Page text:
I want to change how our family handles mistakes. However, for myself, I know it won’t be easy. It’s a habit I’ve fallen into, unfortunately I don’t really know how to stop it. There has always been a punishment for every mistake or wrongdoing. From the time I was young, to moving out, and starting work. That’s the way the world works.

But it shouldn’t.

People should be free to make mistakes. And more importantly, free to learn from their mistakes. Fear prevents learning, growing. The fear of punishment makes a person’s primary objective hiding the mistake, rather than learning anything from it.

How can we step away from blame and become free to make mistakes and let our children make their own mistakes?

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Magnificent Monday

Many People view Monday negatively. If I had a Monday to Friday job I probably wouldn’t like Monday’s very much either. I stay home, and Ryan works shift. So Monday’s only rarely mean back to work. However, today does mean back to work.

It’s a wonderful day. The house will get back in order, the girls will be more calm, snacks will be delivered to the princesses before they ask. The floors will be cleaner, the dishes will be done, laundry done. I’ll be very busy.

Cinderella arrives at the ball

When Ryan’s home I do a whole lot less. I usually take a glorious nap. But the floors aren’t as clean as I prefer. Instead of cleaning the floors, Ryan plays with the girls. Which means more mess, that doesn’t get noticed until I wake up. When I wake up, I could either clean, or spend time with my family, or possibly take a chance to read if the girls are busy on their own. Ryan could clean, or he could take a chance to do something for himself.

Then it’s time for lunch, snack, dinner – food of some type. A quick tidy and more mess happens. But I didn’t have to cook the food. Instead I helped the girls or sat down while Ryan worked in the kitchen.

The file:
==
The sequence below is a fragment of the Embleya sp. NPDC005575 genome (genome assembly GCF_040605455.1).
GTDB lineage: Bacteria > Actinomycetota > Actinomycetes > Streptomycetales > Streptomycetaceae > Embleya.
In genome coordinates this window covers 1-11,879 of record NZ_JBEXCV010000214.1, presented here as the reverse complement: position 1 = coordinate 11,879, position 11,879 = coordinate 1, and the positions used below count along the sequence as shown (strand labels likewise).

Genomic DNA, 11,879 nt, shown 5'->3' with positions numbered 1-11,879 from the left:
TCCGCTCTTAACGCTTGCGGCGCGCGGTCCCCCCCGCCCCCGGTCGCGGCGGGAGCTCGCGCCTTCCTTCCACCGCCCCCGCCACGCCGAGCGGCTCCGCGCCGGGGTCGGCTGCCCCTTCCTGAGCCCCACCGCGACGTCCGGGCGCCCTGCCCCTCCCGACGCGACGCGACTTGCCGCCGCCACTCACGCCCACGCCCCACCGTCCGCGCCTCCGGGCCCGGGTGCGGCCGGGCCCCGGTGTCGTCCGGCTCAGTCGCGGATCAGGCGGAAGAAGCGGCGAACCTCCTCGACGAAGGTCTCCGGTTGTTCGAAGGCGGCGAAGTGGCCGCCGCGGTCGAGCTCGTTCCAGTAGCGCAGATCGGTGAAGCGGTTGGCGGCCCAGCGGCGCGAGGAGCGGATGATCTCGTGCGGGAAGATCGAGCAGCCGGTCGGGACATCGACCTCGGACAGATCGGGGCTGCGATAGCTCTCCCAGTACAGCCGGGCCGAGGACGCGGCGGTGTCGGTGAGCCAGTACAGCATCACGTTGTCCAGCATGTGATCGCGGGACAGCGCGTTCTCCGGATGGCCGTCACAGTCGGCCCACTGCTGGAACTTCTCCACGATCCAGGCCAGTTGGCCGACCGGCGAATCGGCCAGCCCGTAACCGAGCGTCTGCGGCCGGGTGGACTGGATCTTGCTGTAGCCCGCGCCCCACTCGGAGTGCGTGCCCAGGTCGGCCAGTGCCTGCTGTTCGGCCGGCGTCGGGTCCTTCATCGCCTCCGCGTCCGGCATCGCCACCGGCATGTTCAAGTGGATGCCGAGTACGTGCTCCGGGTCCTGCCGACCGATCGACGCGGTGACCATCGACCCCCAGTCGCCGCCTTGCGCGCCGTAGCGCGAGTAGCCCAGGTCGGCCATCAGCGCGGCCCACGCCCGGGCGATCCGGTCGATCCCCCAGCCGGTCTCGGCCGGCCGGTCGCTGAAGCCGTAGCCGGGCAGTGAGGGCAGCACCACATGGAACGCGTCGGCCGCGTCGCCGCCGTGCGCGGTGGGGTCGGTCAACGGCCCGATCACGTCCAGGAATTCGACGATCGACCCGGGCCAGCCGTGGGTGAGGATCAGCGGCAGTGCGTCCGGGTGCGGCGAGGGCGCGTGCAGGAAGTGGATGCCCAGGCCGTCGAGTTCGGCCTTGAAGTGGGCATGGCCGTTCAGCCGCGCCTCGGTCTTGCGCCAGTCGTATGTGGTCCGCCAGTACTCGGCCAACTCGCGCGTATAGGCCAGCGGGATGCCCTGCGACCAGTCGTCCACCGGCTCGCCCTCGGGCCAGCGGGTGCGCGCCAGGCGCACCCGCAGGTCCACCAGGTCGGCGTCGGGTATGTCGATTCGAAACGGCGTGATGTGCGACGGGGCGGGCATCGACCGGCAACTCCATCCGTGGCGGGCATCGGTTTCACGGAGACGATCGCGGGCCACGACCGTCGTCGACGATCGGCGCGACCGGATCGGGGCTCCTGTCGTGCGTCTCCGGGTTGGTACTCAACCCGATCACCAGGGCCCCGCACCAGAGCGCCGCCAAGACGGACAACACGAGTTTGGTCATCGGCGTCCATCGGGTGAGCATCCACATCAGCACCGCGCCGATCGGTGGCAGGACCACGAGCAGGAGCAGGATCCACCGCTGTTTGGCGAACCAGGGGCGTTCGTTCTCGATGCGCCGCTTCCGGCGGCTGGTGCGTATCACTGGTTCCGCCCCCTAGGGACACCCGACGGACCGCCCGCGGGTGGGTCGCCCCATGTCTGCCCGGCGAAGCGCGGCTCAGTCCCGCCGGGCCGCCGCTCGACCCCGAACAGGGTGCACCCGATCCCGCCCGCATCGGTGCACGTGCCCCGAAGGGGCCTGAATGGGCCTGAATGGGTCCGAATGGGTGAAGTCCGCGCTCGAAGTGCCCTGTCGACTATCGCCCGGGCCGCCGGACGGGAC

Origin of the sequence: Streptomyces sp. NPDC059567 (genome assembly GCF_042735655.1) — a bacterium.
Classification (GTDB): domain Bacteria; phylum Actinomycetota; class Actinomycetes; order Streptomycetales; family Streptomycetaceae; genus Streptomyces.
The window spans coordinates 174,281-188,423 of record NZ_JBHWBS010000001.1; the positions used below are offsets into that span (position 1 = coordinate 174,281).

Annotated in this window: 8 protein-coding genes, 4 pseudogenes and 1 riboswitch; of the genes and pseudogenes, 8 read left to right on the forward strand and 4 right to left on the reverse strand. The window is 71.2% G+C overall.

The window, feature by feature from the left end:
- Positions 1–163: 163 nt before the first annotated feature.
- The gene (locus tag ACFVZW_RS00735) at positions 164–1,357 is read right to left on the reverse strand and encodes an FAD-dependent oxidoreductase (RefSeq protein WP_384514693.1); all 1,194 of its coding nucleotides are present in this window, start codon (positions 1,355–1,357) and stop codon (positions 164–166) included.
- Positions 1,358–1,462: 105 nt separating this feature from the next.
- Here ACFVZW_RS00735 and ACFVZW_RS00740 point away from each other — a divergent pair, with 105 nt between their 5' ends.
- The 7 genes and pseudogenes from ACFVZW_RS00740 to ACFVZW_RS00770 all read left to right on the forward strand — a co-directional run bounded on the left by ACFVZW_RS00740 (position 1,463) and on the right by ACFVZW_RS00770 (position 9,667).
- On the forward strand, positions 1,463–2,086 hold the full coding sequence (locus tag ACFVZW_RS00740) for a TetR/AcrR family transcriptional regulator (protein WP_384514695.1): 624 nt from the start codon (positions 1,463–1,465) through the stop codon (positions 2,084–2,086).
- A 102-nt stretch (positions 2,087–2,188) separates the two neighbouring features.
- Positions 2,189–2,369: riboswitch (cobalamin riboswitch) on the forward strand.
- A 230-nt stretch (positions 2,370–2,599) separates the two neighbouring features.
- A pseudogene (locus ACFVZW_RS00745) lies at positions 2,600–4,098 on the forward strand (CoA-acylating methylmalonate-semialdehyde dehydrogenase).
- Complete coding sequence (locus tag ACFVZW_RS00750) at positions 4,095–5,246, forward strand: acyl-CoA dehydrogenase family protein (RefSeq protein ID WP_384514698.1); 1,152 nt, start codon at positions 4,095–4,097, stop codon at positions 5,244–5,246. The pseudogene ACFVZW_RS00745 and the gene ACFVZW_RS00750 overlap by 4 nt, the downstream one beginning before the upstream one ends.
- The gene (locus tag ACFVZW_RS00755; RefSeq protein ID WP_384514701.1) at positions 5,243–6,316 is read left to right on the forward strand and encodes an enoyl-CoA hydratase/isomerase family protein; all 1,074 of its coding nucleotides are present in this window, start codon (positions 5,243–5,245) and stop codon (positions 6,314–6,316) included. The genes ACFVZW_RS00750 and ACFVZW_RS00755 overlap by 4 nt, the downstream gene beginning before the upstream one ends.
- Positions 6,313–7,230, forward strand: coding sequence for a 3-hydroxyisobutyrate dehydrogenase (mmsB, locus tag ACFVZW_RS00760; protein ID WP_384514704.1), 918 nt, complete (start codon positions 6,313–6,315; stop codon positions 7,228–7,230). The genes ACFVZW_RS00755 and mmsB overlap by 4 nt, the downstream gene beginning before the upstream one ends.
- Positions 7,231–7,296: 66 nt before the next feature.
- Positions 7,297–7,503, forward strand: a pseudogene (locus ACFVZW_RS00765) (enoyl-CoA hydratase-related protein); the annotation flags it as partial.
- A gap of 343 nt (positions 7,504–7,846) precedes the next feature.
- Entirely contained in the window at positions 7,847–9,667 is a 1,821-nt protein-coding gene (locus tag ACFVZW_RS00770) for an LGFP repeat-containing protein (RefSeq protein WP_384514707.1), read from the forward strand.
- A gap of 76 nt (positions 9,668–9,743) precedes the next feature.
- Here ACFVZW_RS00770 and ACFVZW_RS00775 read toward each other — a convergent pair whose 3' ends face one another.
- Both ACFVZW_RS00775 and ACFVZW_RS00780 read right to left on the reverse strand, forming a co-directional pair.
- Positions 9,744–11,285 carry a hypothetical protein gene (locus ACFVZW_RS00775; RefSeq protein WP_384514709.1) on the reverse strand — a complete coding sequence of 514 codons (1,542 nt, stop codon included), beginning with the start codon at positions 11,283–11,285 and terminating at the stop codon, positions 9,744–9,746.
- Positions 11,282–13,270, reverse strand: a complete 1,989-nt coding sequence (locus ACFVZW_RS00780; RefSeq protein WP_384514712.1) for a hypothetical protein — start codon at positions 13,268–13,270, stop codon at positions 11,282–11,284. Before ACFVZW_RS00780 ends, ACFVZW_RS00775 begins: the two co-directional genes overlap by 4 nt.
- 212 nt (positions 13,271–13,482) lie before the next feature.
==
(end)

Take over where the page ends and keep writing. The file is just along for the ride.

When someone gets hurt, they usually come to Mommy. I certainly seem to get the majority of the tears. Which means I take a break after the tears are dried and the smiles return. It’s tough when Daddy gets the happy excited girls, and I get the super sized emotions.

While I’m helping the girls, Ryan tends to watch, he doesn’t clean. But he sees how I help the girls calm down. After all I do spend a lot more time with them and he doesn’t always understand that when someone is crying about a missing toy they need cuddles more than the actual toy.

When the tears are dried and the girls run to play on their own, Ryan doesn’t clean. I can’t know, but I suspect he feels a bit jealous, left out, when the girls need Mommy and push him away. After the tears are done, he doesn’t want to clean. Instead he takes the time to recharge his hurt feelings.

By the end of the day the majority of the mess is still around the house, but the girls had plenty of snuggle time with Daddy, and extra craft time with Mommy. They had a chance to do things that are too difficult for me to help them with on my own during the week.

Mess stresses me out. So first thing in the morning when Ryan’s at work. I clean. The house isn’t perfect. In fact there are toys everywhere, but things are organized and a small mess is easy to clean as it happens. The house could be cleaner, but then I’d need to enforce so many rules about what the girls could or couldn’t do. I’d need to spend more time away from them, rather than learning who they are, and how to help them through big emotions.

Today is a Marvelous Monday. The house is cleaner than when I woke up, the girls are fed, princess hair and make-up has been fashioned, a giant castle has been built in the basement, a toddler size ‘pool’ appeared in the family room. Aliens have taken over the living room, and most of the supplies we need to make pigs have been gathered. But most wonderful of all is that my husband called home and said he’d go out of his way to pick up the groceries today, it’s so cold that he doesn’t want to worry about me, and the girls, out. Now I don’t have to take the girls into town on such a miserable day. Instead I get to stay home and relax. Play, cook, clean. I get to be Mommy.

Princesses Magzins and Cinderella's Castle

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To a Better Tomorrow

Today was one of those days. After waking up a million times to provide my tenant a bit more elbow room, I couldn’t go back to sleep. Five O’clock, dark outside, and my eyes would not close. So by the time the girls woke up I was a bit, shall we say, lazy. I got them breakfast, then just sat there and watched them run around. That was it. I didn’t try to get them crafts, or games, or anything. And then when they started to hurt each other, I snapped. I raised my voice, and they both looked so dejected. I felt miserable and instantly wanted to make it up to them – so I asked if they wanted to help me make cinnamon buns.